Will the Bonita Bay bald eagles stay or go?
That decision is up to the eagle more than ever now that the Bonita Springs City Council is no longer fighting to protect them.
Calling it a lost cause, City Council in a 5-2 vote on Wednesday decided to end its fight with the Bonita Bay Group over the developer’s request to reduce the eagle protection zone on its property to build 15 homes.
“We’re glad the whole situation is resolved, but we are committed to protecting the eagle,” said Susan Watts, Bonita Bay senior vice president. “It has been a long road for both sides.”
The council’s decision on Wednesday came two weeks after its members decided to wait for any supporters to rally to their side. That support came from the Sierra Club and the Responsible Growth Management Council, which each pledged $1,000 to the cause, and a letter from an attorney offering to represent the city for free.
With the City Council dropping out, the Responsible Growth Management Council may take up the cause to keep the eagle protection zone the same size.
“If we can get an attorney to do it pro bono, of course we would do it,” said Carl Veaux of the management council. “It is a habitat issue more than an eagle issue.”
In June 2007, the City Council denied Bonita Bay’s request to reduce the eagle protection zone from 1,000 to 330 feet, which was in contradiction to the recommendations from the city planners, the zoning board, U.S. Fish & Wildlife Service, the Florida Fish and Wildlife Conservation Commission, the Southwest Florida Regional Planning Council and the Eagle Technical Advisory Board.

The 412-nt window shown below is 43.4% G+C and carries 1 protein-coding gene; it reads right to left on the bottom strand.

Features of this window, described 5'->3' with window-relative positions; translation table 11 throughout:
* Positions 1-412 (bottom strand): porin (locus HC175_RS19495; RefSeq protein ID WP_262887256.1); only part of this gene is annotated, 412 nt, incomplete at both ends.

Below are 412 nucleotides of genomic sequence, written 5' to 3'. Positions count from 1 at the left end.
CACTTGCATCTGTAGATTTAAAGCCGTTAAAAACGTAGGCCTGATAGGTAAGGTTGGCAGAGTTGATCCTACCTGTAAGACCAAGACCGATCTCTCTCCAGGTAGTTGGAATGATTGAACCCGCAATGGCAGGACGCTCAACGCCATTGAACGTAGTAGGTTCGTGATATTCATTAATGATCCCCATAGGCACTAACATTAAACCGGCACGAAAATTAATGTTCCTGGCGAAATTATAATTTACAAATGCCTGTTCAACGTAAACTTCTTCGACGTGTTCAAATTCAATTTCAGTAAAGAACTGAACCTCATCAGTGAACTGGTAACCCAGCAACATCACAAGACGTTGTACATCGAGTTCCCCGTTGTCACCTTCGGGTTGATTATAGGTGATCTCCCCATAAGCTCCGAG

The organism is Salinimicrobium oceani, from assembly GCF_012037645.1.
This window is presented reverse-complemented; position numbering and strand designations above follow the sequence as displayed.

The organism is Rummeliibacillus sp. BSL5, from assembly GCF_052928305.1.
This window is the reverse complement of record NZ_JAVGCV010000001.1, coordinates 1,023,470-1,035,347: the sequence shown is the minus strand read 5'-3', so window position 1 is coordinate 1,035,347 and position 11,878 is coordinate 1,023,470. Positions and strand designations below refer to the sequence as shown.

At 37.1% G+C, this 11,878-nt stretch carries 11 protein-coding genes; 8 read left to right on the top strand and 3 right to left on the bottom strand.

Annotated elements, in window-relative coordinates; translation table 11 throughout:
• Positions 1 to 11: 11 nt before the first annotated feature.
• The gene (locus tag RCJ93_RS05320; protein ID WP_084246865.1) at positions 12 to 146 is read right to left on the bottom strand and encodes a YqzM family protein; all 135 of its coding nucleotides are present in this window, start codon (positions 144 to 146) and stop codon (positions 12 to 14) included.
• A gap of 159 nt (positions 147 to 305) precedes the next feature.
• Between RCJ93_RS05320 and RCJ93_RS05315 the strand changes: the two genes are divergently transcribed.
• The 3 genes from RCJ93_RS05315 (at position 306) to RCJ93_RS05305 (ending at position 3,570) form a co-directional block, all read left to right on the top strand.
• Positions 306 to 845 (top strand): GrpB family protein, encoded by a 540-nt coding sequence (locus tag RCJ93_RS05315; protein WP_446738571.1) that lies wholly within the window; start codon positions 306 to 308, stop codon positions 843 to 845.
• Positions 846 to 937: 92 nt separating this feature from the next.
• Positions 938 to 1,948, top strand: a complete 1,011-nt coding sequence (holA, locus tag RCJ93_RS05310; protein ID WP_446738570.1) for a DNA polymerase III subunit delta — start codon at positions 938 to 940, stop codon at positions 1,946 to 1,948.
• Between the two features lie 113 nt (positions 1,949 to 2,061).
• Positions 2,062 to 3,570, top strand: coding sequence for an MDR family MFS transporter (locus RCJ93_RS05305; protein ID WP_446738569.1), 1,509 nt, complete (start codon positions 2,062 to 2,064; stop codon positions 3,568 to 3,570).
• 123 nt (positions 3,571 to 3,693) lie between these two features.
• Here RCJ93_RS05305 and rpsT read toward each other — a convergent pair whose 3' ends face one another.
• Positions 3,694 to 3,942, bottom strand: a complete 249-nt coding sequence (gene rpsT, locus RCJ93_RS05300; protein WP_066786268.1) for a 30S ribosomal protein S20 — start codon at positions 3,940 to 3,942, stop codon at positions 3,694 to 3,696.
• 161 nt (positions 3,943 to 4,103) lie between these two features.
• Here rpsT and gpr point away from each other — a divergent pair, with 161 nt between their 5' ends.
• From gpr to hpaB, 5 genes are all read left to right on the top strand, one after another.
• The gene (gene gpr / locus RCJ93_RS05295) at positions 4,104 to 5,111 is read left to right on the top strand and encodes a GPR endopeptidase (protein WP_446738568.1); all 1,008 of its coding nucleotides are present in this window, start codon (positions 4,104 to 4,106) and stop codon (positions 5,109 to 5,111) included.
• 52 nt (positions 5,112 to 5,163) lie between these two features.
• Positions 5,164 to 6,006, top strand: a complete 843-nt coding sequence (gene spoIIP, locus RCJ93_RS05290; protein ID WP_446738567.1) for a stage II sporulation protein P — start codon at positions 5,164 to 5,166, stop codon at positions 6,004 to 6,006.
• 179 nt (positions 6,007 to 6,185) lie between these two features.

The developer appealed the decision, and its claim was upheld by Gov. Charlie Crist and his Cabinet in July. The Bonita council had until Wednesday to appeal Crist’s decision and decided against the appeal on Wednesday.
“Our chances are not very good,” Bonita Councilman John Spear said. “There has not been a groundswell in either direction on this.”
If the city appealed, the best-case scenario was a reinstatement of the original denial, and the chances of that happening are slim to none, said City Attorney Audrey Vance. Under that scenario, Bonita Bay could still re-file the request with the city.
The Bonita Bay nest is the oldest recorded nest in Florida’s history and has hosted at least two pairs of eagles.
“If the eagles abandon the nest, we’ll never know what could have been,” said Councilwoman Martha Simons, who voted to file the appeal. “The majority of the people in our city believe this is a treasure of our city.”
Besides further protection for the eagle nest, the other argument for a Bonita appeal was to protect the city’s right to govern itself without being subject to the mandates of other governments and agencies like Crist and his Cabinet.
“I’m concerned about losing our local jurisdiction,” Councilwoman Janet Martin said. “That’s a bigger issue for me.”
Even though the buffer zone around the nest can be reduced, Bonita Bay will still follow a protective plan to keep the eagles from leaving. The developer is required to increase its monitoring of the pair and let a third-party examine that data; and Bonita Bay has voluntarily decided not to build the first phase of the 15-home development during the nesting season.
“We have always been committed to keeping the eagles,” Watts said.